The American pianist, who has died at the age of 72, had an exceptional musical pedigree: his father was the pianist Rudolf Serkin and his maternal grandfather the violinist and conductor Adolf Busch. Serkin’s musical sympathies were enormously broad, and though he played a huge amount of contemporary music he never liked to be referred to as a new music ‘champion’, he merely felt playing the music of his time part of his role as a musician.
He entered Philadelphia's Curtis Institute in 1958, aged 11, and studied with Mieczysław Horszowski, Lee Luvisi and his own father. He made his debut the following year at the Malboro Music Festival which then led to major engagements with top-flight orchestras and conductors like the Cleveland and George Szell and the Philadelphia and Eugene Ormandy.
In 1968, aged 21, he took a break from music, moving with his wife and young child to Mexico. It was apparently hearing the music of JS Bach on a neighbour’s radio that convinced him of his need to play again. He returned and continued a major career which also included, in 1973, forming the chamber group Tashi (with Ida Kavafian, violin, Fred Sherry, cello, and Richard Stoltzman, clarinet), initially assembled to play Messiaen’s Quartet for the End of Time (which they performed over 100 times and recorded in 1975). Together they commissioned numerous works and recorded for RCA. (The group reformed in 2008 for a tour to mark Messiaen’s centenary.)
Serkin’s repertoire ranged from Bach’s Goldberg Variations (which he recorded five times, the first at 18 and the last at 70) to numerous modern works written especially for him by major composers including Elliott Carter, Hans Werner Henze, Luciano Berio, Peter Lieberson, Oliver Knussen, Alexander Goehr, Tōru Takemitsu and Charles Wuorinen.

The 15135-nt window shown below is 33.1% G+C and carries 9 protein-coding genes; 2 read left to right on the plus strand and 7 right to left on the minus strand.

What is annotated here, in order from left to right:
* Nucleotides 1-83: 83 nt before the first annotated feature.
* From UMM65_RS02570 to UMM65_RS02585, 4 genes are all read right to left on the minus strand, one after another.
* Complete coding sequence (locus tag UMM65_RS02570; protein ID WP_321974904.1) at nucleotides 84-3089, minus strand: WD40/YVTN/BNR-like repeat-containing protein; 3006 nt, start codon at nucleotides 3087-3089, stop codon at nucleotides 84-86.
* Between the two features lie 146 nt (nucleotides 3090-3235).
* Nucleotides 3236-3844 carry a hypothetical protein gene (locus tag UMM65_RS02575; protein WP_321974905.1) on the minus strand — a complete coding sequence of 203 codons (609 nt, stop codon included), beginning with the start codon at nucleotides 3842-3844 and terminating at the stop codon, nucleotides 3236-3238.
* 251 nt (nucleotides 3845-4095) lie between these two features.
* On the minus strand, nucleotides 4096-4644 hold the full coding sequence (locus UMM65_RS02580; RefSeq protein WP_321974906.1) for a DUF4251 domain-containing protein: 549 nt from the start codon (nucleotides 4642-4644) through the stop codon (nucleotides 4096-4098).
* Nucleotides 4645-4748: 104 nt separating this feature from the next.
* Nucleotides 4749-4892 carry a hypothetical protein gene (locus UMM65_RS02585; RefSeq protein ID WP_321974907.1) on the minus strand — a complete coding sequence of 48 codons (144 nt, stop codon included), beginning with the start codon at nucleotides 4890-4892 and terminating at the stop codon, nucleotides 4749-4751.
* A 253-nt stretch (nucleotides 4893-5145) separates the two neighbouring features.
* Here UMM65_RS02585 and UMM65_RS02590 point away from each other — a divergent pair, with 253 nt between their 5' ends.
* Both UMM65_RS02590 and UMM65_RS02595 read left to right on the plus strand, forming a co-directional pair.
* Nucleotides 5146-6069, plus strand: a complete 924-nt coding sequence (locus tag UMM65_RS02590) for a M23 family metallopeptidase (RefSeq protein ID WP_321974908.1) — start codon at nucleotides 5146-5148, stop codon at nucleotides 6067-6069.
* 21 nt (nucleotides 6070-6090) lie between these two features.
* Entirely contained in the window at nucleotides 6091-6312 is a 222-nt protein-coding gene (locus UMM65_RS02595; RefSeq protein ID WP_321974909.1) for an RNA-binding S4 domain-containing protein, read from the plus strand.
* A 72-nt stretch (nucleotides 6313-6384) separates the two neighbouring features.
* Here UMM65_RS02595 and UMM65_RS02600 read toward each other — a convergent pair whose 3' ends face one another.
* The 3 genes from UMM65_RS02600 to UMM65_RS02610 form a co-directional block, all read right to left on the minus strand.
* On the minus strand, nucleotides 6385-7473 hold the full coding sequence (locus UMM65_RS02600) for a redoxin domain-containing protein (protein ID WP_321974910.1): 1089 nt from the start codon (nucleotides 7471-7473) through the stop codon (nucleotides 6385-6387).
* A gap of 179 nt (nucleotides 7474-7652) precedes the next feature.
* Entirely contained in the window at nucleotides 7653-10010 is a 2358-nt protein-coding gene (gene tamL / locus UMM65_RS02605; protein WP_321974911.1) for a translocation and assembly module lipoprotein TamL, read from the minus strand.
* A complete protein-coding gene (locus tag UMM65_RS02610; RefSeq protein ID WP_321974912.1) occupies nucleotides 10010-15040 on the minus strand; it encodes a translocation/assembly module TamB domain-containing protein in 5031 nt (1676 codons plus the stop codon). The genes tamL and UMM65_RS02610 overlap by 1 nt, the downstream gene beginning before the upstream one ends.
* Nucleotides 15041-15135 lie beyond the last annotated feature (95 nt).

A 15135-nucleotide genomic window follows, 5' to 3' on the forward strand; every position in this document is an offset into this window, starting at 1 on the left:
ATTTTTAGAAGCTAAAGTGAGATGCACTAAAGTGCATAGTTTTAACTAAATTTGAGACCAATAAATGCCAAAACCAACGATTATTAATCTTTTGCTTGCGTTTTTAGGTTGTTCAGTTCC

He recorded extensively for RCA, and among his finest releases were Messiaen’s Vingt regards sur l’enfant Jésus (‘Messiaen's harmonic colours take on a luminous quality under his fingers, the rhythmic ostinati are imperiously compelling; the dynamic range, immense, yet always within musical bounds; the total effect, overwhelming’ wrote Felix Aprahamian in Gramophone’s December 1976 issue), a Takemitsu programme, an album of six Mozart piano concertos with the ECO and Alexander Schneider, the Brahms violin sonatas with Pamela Frank (for Decca) and an album of music for two pianists with András Schiff (for ECM New Series). Serkin was unusual among top-flight pianists in playing on both modern pianos and period fortepianos, using a Graf instrument to record the last six Beethoven piano sonatas (for Musical Concepts).
Serkin taught at Curtis, Juilliard, Yale and, latterly, at Bard College in Upstate New York near where he lived.